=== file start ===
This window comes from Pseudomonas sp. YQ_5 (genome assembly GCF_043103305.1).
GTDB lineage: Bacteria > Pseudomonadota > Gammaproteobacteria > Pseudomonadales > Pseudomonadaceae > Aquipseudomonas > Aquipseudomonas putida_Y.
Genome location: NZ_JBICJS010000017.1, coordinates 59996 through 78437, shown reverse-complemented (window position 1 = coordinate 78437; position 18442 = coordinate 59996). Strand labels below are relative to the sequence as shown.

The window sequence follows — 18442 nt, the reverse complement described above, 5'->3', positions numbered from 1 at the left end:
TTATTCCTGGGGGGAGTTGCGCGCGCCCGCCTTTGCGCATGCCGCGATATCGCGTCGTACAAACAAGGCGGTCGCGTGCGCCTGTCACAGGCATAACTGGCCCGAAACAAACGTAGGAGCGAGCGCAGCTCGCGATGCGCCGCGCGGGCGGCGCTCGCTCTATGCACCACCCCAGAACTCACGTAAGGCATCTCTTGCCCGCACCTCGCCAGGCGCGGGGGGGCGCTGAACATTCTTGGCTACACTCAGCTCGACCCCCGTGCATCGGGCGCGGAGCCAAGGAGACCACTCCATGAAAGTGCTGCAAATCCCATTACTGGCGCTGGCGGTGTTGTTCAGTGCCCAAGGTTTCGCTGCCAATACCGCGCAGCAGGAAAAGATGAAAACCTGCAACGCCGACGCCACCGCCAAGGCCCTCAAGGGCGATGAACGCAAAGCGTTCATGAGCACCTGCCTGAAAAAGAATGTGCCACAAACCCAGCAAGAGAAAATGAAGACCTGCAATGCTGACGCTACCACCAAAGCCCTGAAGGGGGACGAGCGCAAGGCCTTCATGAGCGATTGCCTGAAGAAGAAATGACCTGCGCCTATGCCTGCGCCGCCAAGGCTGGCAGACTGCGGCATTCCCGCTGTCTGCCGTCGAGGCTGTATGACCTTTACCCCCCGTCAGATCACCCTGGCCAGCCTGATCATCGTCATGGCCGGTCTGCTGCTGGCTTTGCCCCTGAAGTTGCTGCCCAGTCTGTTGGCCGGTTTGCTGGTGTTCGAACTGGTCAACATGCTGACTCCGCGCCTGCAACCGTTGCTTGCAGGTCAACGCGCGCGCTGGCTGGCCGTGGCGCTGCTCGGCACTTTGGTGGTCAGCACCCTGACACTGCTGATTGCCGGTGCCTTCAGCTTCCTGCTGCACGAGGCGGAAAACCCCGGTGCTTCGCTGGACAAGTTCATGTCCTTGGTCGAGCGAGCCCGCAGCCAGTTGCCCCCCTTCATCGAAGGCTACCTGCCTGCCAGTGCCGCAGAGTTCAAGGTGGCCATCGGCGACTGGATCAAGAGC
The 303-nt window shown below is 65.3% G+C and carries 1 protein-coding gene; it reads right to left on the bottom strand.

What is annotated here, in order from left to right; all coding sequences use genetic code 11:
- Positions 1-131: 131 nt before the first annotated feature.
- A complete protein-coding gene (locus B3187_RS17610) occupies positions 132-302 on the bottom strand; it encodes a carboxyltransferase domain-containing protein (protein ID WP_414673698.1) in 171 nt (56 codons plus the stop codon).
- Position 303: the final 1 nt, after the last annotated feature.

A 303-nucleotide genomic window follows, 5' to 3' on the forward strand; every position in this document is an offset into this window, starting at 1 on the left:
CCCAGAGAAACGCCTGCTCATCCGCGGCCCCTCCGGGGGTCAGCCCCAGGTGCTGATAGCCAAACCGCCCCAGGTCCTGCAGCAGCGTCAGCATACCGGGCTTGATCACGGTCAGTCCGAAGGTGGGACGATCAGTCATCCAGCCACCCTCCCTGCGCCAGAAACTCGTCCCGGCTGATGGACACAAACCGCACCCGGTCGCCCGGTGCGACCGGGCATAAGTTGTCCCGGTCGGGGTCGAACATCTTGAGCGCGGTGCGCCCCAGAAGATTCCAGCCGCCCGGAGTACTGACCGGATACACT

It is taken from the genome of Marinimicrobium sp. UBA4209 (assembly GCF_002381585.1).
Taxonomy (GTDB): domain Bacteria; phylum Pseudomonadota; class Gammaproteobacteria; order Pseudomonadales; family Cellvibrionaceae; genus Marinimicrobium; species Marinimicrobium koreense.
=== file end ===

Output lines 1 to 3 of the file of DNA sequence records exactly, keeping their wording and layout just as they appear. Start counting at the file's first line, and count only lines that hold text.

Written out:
This window comes from Pseudomonas sp. YQ_5 (genome assembly GCF_043103305.1).
GTDB lineage: Bacteria > Pseudomonadota > Gammaproteobacteria > Pseudomonadales > Pseudomonadaceae > Aquipseudomonas > Aquipseudomonas putida_Y.
Genome location: NZ_JBICJS010000017.1, coordinates 59996 through 78437, shown reverse-complemented (window position 1 = coordinate 78437; position 18442 = coordinate 59996). Strand labels below are relative to the sequence as shown.